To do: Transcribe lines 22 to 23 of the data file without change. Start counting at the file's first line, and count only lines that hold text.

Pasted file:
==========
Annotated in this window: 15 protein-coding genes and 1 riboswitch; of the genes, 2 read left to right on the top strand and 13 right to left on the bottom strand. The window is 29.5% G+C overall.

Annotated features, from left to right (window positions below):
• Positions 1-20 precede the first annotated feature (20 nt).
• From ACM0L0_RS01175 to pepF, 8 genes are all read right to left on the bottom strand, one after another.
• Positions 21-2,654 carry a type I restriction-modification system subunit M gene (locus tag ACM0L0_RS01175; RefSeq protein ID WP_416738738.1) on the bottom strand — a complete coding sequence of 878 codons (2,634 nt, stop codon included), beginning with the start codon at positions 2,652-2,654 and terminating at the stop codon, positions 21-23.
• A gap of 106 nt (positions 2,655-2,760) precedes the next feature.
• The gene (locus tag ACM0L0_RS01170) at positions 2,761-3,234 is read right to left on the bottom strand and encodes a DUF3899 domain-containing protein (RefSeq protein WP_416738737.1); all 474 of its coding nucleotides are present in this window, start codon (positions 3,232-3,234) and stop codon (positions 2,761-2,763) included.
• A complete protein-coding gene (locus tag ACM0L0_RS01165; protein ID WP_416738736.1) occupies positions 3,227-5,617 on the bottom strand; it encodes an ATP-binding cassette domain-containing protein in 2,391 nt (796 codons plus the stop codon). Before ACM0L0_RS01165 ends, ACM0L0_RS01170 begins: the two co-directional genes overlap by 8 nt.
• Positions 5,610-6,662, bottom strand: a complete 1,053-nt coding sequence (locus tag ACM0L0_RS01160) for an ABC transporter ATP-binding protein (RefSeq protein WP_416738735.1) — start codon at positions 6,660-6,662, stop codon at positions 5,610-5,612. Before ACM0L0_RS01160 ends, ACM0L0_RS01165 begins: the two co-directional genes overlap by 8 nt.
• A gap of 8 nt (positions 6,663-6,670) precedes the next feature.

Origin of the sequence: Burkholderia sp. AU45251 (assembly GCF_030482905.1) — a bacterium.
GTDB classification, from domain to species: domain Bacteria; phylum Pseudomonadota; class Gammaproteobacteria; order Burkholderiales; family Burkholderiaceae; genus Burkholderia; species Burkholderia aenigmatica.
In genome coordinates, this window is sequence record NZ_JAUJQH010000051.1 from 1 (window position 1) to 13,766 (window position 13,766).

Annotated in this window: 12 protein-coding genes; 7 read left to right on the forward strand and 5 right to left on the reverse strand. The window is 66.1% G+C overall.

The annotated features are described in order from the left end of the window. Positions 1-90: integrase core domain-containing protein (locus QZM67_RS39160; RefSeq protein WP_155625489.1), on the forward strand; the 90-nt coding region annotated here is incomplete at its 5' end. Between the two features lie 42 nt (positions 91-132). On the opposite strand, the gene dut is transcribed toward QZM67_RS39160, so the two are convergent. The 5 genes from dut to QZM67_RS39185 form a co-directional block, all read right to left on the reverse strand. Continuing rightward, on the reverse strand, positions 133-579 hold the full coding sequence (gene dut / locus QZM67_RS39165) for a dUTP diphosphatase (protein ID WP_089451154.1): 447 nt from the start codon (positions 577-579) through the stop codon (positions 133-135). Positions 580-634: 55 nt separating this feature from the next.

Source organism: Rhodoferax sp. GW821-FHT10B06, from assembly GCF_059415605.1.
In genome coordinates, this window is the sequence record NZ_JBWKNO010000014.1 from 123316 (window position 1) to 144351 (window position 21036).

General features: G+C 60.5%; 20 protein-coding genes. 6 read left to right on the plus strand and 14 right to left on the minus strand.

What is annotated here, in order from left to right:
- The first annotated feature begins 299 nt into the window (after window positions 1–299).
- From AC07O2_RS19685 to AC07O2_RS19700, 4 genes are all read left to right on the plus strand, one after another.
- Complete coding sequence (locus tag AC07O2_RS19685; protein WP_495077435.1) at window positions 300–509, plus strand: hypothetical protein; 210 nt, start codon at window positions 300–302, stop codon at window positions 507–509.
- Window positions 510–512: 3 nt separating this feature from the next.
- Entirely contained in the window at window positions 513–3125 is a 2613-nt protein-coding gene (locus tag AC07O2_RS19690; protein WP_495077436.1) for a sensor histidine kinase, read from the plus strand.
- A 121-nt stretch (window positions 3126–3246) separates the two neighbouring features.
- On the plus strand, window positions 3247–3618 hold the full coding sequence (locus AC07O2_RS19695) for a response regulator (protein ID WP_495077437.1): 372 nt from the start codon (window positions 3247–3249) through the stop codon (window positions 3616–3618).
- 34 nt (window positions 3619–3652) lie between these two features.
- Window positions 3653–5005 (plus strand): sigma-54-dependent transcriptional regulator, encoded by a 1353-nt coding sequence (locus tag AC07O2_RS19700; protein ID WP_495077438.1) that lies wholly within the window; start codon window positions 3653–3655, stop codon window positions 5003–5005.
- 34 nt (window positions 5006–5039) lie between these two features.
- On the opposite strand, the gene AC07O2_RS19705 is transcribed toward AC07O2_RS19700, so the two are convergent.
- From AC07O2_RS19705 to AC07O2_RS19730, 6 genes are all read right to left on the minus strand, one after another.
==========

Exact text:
- Complete coding sequence (locus tag AC07O2_RS19685; protein WP_495077435.1) at window positions 300–509, plus strand: hypothetical protein; 210 nt, start codon at window positions 300–302, stop codon at window positions 507–509.
- Window positions 510–512: 3 nt separating this feature from the next.